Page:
Hiking and Camping Gear
Find the best hiking, backpacking, and camping gear and outdoor essentials right here. We’ve got your ultimate gear list covered for your next day, weekend, or thru-hike trip, whether you're hitting the backcountry or the local frontcountry.
See our top hike and camp gear picks, including price comparisons, in any outdoor product category: backpacks to tents, sleeping bags to pads, camp stoves to cookware and food, knives to multi-tools, lights to navigation and electronics, trekking poles to water treatment, even dog gear.
Browse thousands of independent equipment reviews and ratings by real hikers, backpackers, alpinists, and paddlers, to select appropriate, dependable, field-tested gear for your next adventure.
10 Essentials for Backcountry Travel
While a comprehensive hiking, backpacking, or camping gear list depends on many factors (season, climate, terrain, distance, activities, and personal preference), certain outdoor gear is essential whether you’re exploring the trails in your local woods or heading off on an extended backcountry climb or ski.
Wherever you're going, always bring appropriate hiking and outdoor gear for each of the 10 Essentials:
- Sun protection
- Insulation (extra clothing)
- Illumination (lights)
- First-aid supplies
- Fire (starters)
- Repair kit and tools
- Nutrition (extra food)
- Hydration (extra water)
- Emergency shelter
Recent Hiking/Camping Product Reviews
Marmot Bise 2P
Nice tent, compact. Used this tent camping several times. Setting up in a downpour in the Cascade Mountain range was less than ideal as the mesh inner tent gets terribly soaked then the fly goes on top — Hillebergs are far superior in this respect. However once set up thank goodness for its excellent ventilation as the tent dries out (inside) relatively quick. Okay, now over snow. Camping north of Pemberton BC during snowy conditions followed by -20 degrees C days. Snow load on tent caused… Full review
CritterMap Backcountry Navigator for Android
Many people are going out and spending hundreds of dollars on a GPS, then at least a hundred more on mapping. I was one of them. This product works excellent for me and it is nice having a larger phone screen. I spend a lot of time out in the backcountry hiking, quading, dualsport riding, and fly fishing. So I purchased a handheld GPS online, spent $450 with mapping "sale" price. It was a frustrating joke! The program was very difficult to learn, the screen was very small. I ended up selling it… Full review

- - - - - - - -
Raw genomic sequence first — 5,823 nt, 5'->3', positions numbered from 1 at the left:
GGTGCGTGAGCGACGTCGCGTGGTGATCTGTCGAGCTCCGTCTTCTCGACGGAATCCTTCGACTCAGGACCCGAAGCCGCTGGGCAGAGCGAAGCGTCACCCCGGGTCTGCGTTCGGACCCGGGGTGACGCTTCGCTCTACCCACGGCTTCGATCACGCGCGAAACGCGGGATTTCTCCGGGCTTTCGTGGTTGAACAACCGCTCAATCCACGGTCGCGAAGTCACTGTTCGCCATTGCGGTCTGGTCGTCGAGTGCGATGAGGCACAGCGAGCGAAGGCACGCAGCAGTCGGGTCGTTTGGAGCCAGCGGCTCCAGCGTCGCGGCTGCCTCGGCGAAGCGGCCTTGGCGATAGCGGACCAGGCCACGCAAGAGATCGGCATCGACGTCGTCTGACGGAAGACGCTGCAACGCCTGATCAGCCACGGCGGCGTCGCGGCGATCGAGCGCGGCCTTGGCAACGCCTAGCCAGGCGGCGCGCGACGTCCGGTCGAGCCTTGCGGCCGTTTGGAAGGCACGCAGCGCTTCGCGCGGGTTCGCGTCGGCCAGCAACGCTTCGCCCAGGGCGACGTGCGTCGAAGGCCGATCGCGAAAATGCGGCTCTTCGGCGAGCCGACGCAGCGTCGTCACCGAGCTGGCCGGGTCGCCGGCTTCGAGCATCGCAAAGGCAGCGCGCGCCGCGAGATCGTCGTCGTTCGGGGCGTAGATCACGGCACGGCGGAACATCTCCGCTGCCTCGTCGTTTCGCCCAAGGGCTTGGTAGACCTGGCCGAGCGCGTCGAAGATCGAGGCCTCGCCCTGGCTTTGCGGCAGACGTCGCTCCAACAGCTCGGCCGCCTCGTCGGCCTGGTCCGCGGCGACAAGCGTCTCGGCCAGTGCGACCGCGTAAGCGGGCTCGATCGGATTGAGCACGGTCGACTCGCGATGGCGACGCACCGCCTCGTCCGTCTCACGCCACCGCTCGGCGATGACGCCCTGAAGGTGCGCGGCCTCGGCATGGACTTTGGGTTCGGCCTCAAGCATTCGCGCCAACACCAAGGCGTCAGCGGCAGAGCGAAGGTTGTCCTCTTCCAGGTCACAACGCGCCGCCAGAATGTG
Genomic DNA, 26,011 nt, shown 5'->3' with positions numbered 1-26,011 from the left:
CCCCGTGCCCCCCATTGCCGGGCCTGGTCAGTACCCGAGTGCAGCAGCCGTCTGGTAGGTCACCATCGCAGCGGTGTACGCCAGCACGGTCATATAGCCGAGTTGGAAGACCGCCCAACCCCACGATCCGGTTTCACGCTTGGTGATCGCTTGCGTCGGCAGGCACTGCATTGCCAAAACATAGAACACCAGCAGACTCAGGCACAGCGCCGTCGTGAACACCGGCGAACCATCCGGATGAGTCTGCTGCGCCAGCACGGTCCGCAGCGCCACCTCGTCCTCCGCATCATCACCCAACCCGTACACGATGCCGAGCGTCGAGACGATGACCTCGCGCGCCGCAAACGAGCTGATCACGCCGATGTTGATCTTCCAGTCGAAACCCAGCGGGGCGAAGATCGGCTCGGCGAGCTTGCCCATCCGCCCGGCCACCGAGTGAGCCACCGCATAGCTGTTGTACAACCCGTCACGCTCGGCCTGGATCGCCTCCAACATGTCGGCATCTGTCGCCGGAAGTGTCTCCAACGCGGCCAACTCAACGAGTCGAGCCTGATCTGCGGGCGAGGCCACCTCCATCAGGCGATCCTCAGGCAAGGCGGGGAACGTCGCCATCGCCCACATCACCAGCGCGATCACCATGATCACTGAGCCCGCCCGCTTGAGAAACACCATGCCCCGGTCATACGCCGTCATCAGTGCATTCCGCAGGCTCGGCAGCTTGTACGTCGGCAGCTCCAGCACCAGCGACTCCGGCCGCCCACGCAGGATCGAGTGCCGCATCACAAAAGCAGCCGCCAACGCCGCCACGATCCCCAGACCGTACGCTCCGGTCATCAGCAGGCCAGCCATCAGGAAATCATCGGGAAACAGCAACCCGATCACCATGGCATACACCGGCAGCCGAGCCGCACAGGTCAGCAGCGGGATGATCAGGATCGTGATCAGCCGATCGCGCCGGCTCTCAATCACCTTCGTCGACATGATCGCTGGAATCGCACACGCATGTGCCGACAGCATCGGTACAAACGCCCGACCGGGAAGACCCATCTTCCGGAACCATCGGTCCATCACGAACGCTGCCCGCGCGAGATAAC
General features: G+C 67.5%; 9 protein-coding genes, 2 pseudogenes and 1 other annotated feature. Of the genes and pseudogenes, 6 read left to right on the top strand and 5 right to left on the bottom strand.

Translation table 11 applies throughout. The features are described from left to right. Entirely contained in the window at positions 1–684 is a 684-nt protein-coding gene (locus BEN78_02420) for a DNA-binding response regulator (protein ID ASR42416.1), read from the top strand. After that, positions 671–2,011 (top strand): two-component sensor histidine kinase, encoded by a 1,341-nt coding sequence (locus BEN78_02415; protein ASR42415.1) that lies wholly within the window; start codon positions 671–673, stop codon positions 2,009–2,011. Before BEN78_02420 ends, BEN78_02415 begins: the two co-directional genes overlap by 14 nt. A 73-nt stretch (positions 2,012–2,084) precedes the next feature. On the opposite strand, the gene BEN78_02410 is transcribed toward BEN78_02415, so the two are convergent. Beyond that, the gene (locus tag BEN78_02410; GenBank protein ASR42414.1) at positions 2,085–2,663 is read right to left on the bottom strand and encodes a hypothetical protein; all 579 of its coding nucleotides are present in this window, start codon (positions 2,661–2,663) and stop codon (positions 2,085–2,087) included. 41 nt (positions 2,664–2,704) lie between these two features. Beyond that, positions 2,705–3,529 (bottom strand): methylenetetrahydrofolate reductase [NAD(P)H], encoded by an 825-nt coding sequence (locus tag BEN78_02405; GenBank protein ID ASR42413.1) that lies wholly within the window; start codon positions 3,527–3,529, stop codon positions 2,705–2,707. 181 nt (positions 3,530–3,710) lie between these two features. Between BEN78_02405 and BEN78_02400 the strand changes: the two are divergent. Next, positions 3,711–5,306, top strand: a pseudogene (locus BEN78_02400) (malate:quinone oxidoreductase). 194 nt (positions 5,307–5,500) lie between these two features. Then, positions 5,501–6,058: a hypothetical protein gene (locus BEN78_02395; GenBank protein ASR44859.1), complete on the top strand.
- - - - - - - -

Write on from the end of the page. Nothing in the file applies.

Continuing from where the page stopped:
Millet Radikal 32
Great little climbing pack. Enough room to spend a night out rough and to bring all your toys with. Stable enough for climbing and biking while fully loaded. I've used this pack for everything from day hikes to overnights. It's meant for winter activities and that's where it excelled. It has all the bells and whistles for climbing and back country skiing. I don't ski at all so I can't tell you how the ski carry options worked but if they work as well as the other special features then I would say… Full review
Kelty Men's Impact 30
Great pack for long day hikes. I use this pack for all day hikes. I also use it for all my winter hiking/snowshoeing trips. The panel loading is great for stuffing bulky items like winter layers and such. The suspension really transfers the load to your hips and keeps your back cool. The waist belt pockets are large enough for a small camera (or cell phone) and energy bars. The map pocket is nice too. The sleeping bag compartment is way too small for my summer bag but I use it for my emergency kit,… Full review
Pat's Backcountry Beverages Carbonator Bottle
This is a product for those for whom a little extra expense and a little extra weight is money well spent and weight well carried if it can produce the comfort of a soda or beer in the backcountry. Not for beer snobs or ultralighters, but cheers to the rest! This winter holiday season I tested Pat’s Backcountry Beverages Carbonator Bottle, a 12-pack box of Activator Packets, and a generous supply of Pat’s All-Natural Cola, Pat’s All-Natural Root Beer, and the Pale Rail (5.2% ABV) and Black… Full review
The North Face Dark Star -40
Warm. This is a warm bag. It was used on a 5-day trip to Ontario in temps that hovered in the upper negative teens F. When I did not roll off my pads, the bag kept me extremely warm. When not on the pads, it still kept me comfortably warm, but with a slight chill. Not at all uncomfortable. This bag is also quick to dry in the morning. These are the only positives in my opinion. The zipper is unbelievably difficult to pull closed the last 6 remaining inches. The draft tube comes loose easily… Full review
Panther Vision LED Lighted Cap
PowerCaps or Visors merge the cap and head lamp, eliminating weight from your pack. Great battery life. I always wear a cap or visor when I hit the trail and, of course, always need a headlamp. Power caps combine the two and allows you to eliminate a head lamp from your pack its base weight. Battery life is long and you wouldn't know the light is part of the cap. It does use two CR2032 batteries which are easily found at home but maybe not a "trail town." Spares are much lighter than AA's or AAA's. … Full review